Bletchley Park veterans return for special reunion

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On Sunday, 3 September, 17 Veterans who worked for Bletchley Park during World War Two, returned to the wartime site for a very special Veterans’ Reunion.

Aged between 97 to 103, the Veterans enjoyed an exclusive afternoon tea in the Mansion, spending rare time together reconnecting with new and old friends and reminiscing on their wartime experiences.

Bletchley Park was the wartime home of the Government Code and Cypher School (GC&CS), modern day GCHQ, tasked with decrypting and decoding enemy messages to provide vital intelligence that aided the Allied war effort.

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Growing from a workforce of around 150 in 1939, Bletchley Park employed almost 9,000 women and men at its peak in 1945, with thousands more working at outstations and associated sites in the UK and overseas.

Bletchley Park Veterans gathered for a group photo outside the MansionBletchley Park Veterans gathered for a group photo outside the Mansion
Bletchley Park Veterans gathered for a group photo outside the Mansion

Today Bletchley Park is a vibrant, independent museum and heritage attraction, revealing the inspiring stories of GC&CS’s workforce and their impact on World War Two in immersive exhibitions and displays in original wartime buildings.

Reunions for Veterans have been held on site since the early 1990s, but this year’s was only the second on site since the Covid-19 pandemic.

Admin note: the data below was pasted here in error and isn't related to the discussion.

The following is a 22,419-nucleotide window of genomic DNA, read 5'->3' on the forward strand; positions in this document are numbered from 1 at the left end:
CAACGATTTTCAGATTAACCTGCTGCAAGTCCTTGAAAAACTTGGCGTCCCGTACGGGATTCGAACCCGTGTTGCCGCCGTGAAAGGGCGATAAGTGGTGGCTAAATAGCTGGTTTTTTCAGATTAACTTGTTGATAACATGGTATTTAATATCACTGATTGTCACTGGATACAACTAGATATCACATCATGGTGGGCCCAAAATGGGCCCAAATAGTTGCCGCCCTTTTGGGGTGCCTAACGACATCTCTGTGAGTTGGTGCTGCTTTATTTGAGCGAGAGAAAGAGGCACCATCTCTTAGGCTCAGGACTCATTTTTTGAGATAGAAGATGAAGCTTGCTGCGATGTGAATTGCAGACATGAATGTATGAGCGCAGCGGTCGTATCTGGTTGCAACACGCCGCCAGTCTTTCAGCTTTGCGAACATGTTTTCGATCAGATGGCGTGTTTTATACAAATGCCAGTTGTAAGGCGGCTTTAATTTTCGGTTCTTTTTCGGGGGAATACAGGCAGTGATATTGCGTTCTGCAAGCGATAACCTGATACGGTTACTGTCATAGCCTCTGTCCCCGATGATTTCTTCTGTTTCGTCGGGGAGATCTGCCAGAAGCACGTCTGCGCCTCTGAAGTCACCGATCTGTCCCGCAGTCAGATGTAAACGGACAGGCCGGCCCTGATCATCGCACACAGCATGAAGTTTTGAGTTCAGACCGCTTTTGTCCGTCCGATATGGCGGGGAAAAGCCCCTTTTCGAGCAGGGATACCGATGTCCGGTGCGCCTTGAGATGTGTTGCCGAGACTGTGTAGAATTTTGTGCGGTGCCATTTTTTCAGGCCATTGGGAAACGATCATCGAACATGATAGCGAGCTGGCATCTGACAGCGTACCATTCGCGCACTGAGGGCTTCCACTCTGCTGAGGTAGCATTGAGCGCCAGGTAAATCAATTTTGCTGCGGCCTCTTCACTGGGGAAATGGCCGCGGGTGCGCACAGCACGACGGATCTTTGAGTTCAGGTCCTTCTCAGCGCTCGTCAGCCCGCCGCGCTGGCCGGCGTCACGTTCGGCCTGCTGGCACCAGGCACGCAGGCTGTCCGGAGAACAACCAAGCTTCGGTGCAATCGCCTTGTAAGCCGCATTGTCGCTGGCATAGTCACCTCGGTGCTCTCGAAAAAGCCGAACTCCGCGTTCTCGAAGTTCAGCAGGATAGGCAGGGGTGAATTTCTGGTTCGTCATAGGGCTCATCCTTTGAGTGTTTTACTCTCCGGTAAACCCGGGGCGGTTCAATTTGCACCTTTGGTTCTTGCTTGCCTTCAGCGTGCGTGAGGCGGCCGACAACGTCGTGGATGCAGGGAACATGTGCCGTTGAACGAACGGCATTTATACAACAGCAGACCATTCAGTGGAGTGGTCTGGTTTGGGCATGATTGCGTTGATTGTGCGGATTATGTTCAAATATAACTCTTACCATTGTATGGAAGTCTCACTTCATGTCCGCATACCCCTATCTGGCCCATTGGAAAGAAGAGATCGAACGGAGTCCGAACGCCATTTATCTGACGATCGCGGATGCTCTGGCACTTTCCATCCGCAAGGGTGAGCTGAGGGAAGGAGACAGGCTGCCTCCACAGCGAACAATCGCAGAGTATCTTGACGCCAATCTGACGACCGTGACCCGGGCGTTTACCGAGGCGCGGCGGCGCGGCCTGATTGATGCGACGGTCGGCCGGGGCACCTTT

This year’s reunion coincides with the tenth anniversary of Bletchley Park’s online Roll of Honour, which lists the names of over 13,000 people who were working for GC&CS during World War Two.

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Transcripts of some of the over 500 interviews conducted by the Bletchley Park Oral History Project can also be found on the online Bletchley Park Roll of Honour, helping to bring to life stories of what it was like to work here.

Bletchley Park Veteran Charlotte ‘Betty’ Webb MBE, aged 100, said:

“It’s wonderful to meetup in person with old friends and new. We share a common bond, even if we didn’t meet here during the war. I call Bletchley Park my ‘second home’. It’s great to be back.”

Iain Standen, CEO of Bletchley Park Trust said:

“The Veterans’ Reunion is one of the highlights of our year. It’s a chance to say thank you to all those who worked for Bletchley Park during World War Two and give them a chance to reconnect with each other. Hosting so many centenarians this year, as we also celebrated ten years of the Bletchley Park Roll of Honour, was extra special.”

A podcast episode on this year’s reunion will be available later this month. Listen to episodes on previous Veterans’ Reunions on the Bletchley Park podcast page.

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